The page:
With festival season in full swing, it was Durham’s turn to call lovers of music, comedy and good food to the picturesque grounds of Hardwick Hall for an electric weekend of partying. Accurately nicknamed the ‘Glastonbury of the North’, an appealing line-up of global stars and local talent attracted thousands to the mid-August event for the sixth year running.
Saturday saw headline acts Sister Sledge, The Zutons and Manic Street Preachers take to the main stage. By Sunday, Ziggy Marley, Lisa Stansfield and James brought the event to an epic close. But with five lively stages on offer, the back-to-back musical performances from newcomers and fan-favourites had everyone drenched in festival spirit…or would you call that rain?
Upon arrival, I followed fellow revellers down the fairy light-lined forest walkway to the entrance. The squelching beneath my feet was already making me regret my choice of shoe (my bright blue duck wellies would not have matched my outfit). The first thing that caught my eye as I went through the gates was the imposing helter-skelter; my inner kid squealed with excitement. Any event that manages to fit a funfair in has an automatic big tick for me.
Drawn to the Discovery Stage by the stripped-back folk sound of Mano McLaughlin, I pondered how I was going to fit all the acts into a few hours. Seasoned festival-goers will understand the bolting from stage to stage to catch each act and, let’s face it, this level of athleticism could be classed as an Olympic sport. But I knew I’d have to make it back for upcoming rock band Jarpsy and indie group, Sports Team.
It took a lot of willpower not to buy a flower crown or a funky bucket hat from one of several stalls as I walked to the main stage. Hairdressers and make-up artists were at the ready to braid, backcomb, add glitter to and temporary tattoo every living thing in sight – I think we all ended up with slightly sparkly nooks and crannies. I couldn’t help but notice the stunning views over the country park and serpentine lake, only partially blocked by a build-up of dog walkers peering through the metal railings, ears at the ready to catch the echoes of headline acts.
The effortless vocals of Mackem Martin Longstaff, lead singer of The Lake Poets, left me with goosebumps. For a band I’d never heard of, I soon became their number one fan. To fuel myself through to the evening, I decided it was time to check out the food stalls. I opted for stringy mac ‘n’ cheese with spicy sausage and washed it down with a pricey pint of Dark Fruits. The next step I took was in the direction of The Courtyard, a brand-new disco stage for 2019 hosted by Glitterbox. It genuinely felt as though I’d taken a short plane ride to Ibiza with Melvo Baptiste getting everyone dancing to some funky remixed classics. Later that night the baton was passed to Joey Negro who kept the vibes going with more dance hits.
After burning some calories in The Court Yard, the only thing I could think about was the mini doughnut van. I wasn’t disappointed. As the ground in front of the main stage began to fill up, I slalomed my way to the front for a prime view of Sister Sledge, featuring Cathy Sledge and her spectacular back-up singers and dancers. As members of the audience were brought up to the stage for the ultimate dance-off, He’s the Greatest Dancer and We are Family had the entire crowd singing along.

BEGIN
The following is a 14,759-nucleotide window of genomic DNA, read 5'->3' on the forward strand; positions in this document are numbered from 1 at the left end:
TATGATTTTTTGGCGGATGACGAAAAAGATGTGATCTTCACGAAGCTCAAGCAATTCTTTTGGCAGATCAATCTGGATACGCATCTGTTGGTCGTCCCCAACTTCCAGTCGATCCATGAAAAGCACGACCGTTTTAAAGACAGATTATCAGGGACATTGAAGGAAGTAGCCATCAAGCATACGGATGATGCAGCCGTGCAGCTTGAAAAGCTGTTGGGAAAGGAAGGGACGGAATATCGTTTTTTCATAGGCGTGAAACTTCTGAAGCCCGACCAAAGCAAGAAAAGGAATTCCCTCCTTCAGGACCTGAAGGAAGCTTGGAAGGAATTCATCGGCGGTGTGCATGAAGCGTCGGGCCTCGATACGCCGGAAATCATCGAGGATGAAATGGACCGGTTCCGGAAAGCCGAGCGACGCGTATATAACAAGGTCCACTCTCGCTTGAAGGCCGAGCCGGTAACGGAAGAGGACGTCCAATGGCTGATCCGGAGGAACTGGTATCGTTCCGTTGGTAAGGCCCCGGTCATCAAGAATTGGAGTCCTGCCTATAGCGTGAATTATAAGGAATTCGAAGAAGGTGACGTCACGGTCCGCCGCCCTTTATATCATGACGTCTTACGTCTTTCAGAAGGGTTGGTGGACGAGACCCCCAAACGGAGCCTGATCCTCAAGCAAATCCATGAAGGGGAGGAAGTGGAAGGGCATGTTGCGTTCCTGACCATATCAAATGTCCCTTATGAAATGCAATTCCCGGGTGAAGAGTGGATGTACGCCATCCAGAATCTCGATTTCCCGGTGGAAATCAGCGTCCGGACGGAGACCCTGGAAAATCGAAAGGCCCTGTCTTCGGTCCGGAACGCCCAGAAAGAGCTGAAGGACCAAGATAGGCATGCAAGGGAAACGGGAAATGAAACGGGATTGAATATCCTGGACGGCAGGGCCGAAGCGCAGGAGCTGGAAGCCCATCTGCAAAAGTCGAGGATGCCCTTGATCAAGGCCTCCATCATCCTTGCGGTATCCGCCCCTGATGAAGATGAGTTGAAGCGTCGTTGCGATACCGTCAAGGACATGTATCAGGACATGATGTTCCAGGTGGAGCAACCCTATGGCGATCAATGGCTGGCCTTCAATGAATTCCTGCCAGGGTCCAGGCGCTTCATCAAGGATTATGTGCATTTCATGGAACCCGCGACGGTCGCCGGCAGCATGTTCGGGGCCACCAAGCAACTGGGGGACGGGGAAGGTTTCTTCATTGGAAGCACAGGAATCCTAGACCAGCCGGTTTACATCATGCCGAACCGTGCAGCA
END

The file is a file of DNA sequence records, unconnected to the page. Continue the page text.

After a ride on the waltzer made me feel nauseous, I give massive kudos to the cleaning crew – what a pleasantly clean portaloo. Ready for more music, I headed to the BBC Music Introducing Stage for Nel Unlit who offered a unique take on storytelling. As the sun drew in, The Zutons and Manic Street Preachers were set to bring the day to a close on the main stage. All eyes were on The Zutons’ saxophonist, Abi Harding, with the yellow strobe lights bouncing off her gold dress. A mighty 18-song set from the Manics wass what we were all waiting for with Motorcycle Emptiness and their cover of Sweet Child of Mine proving extremely popular.
With Sunday still to come a good night’s sleep was definitely needed. Luckily, I had booked a cheeky hotel stay not too far away. Day two was slightly damper than the first. The ponchos were out and umbrellas were now a fashion statement. The day kicked off with Just So on the main stage, a guitar and piano duo who had the most heavenly harmonies. In The Dome, comedian Alex Boardman had everyone in stitches. What a guy. And this time, The Court Yard was hosted by Retro and Jon Dasilva and the rainy-day blues were washed away with some timeless house beats.
I spent the rest of the day glued to the main stage with Manchester funk band A Certain Ratio showing everyone a good time. When Billy Bragg took to the stage, the crowd giggled at his cheesy jokes and Twitter-rants and sang along with California Stars. After Bragg, Ziggy Marley, son of reggae icon Bob Marley, put on an incredible performance. Singing from the soul, Marley belted out One Love, Justice and so much more with the help of his expressive backing vocalists.
After tucking into the more-ish hoisin duck wraps, it was time for Lisa Stansfield to sing us into the sunset. The Real Thing had all the arms swaying and, as one of my mum’s favourite singers, I can recite all the lyrics to All Around the World, so couldn’t wait to hear it live. Faced with the mighty task of drawing the weekend to a memorable end, iconic indie rock band James did not disappoint with their superb musicality and ability to carry a crowd. As we all waited in anticipation for Sit Down, that’s exactly what I wanted to do. Sit down.
Hardwick Live, you drained me but boy you did it in style. Thank you for putting the North East on the map for live music.
Images: Andrew Armstrong